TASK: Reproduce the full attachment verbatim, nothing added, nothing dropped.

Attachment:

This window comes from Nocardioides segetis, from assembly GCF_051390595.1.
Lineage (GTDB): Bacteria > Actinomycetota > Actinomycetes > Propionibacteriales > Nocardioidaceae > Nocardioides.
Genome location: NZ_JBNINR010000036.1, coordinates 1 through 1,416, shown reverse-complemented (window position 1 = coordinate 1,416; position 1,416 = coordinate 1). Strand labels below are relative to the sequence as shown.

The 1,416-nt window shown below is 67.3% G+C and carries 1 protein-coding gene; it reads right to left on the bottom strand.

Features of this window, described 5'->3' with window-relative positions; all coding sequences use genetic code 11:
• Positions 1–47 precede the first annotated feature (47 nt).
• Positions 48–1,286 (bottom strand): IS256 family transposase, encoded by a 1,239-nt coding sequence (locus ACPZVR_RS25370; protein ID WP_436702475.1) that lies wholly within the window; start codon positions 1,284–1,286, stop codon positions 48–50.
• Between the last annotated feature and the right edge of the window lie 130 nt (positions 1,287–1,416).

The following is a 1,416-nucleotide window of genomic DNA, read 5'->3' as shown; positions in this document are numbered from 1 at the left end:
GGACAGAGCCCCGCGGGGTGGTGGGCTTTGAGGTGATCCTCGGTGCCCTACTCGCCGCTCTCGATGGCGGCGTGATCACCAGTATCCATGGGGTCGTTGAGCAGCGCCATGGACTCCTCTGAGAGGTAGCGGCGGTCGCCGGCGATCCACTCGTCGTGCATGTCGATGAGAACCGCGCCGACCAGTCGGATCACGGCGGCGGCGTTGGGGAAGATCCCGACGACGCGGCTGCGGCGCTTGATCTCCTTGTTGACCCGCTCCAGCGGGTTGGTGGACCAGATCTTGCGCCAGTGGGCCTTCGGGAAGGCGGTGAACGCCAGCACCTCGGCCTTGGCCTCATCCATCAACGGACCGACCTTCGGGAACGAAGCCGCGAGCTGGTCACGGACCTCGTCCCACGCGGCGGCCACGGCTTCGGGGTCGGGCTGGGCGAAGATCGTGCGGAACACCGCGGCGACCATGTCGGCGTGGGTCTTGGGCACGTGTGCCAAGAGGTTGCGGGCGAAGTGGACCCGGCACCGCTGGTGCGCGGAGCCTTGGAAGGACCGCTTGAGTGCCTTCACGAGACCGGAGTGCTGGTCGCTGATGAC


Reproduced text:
This window comes from Nocardioides segetis, from assembly GCF_051390595.1.
Lineage (GTDB): Bacteria > Actinomycetota > Actinomycetes > Propionibacteriales > Nocardioidaceae > Nocardioides.
Genome location: NZ_JBNINR010000036.1, coordinates 1 through 1,416, shown reverse-complemented (window position 1 = coordinate 1,416; position 1,416 = coordinate 1). Strand labels below are relative to the sequence as shown.

The 1,416-nt window shown below is 67.3% G+C and carries 1 protein-coding gene; it reads right to left on the bottom strand.

Features of this window, described 5'->3' with window-relative positions; all coding sequences use genetic code 11:
• Positions 1–47 precede the first annotated feature (47 nt).
• Positions 48–1,286 (bottom strand): IS256 family transposase, encoded by a 1,239-nt coding sequence (locus ACPZVR_RS25370; protein ID WP_436702475.1) that lies wholly within the window; start codon positions 1,284–1,286, stop codon positions 48–50.
• Between the last annotated feature and the right edge of the window lie 130 nt (positions 1,287–1,416).

The following is a 1,416-nucleotide window of genomic DNA, read 5'->3' as shown; positions in this document are numbered from 1 at the left end:
GGACAGAGCCCCGCGGGGTGGTGGGCTTTGAGGTGATCCTCGGTGCCCTACTCGCCGCTCTCGATGGCGGCGTGATCACCAGTATCCATGGGGTCGTTGAGCAGCGCCATGGACTCCTCTGAGAGGTAGCGGCGGTCGCCGGCGATCCACTCGTCGTGCATGTCGATGAGAACCGCGCCGACCAGTCGGATCACGGCGGCGGCGTTGGGGAAGATCCCGACGACGCGGCTGCGGCGCTTGATCTCCTTGTTGACCCGCTCCAGCGGGTTGGTGGACCAGATCTTGCGCCAGTGGGCCTTCGGGAAGGCGGTGAACGCCAGCACCTCGGCCTTGGCCTCATCCATCAACGGACCGACCTTCGGGAACGAAGCCGCGAGCTGGTCACGGACCTCGTCCCACGCGGCGGCCACGGCTTCGGGGTCGGGCTGGGCGAAGATCGTGCGGAACACCGCGGCGACCATGTCGGCGTGGGTCTTGGGCACGTGTGCCAAGAGGTTGCGGGCGAAGTGGACCCGGCACCGCTGGTGCGCGGAGCCTTGGAAGGACCGCTTGAGTGCCTTCACGAGACCGGAGTGCTGGTCGCTGATGAC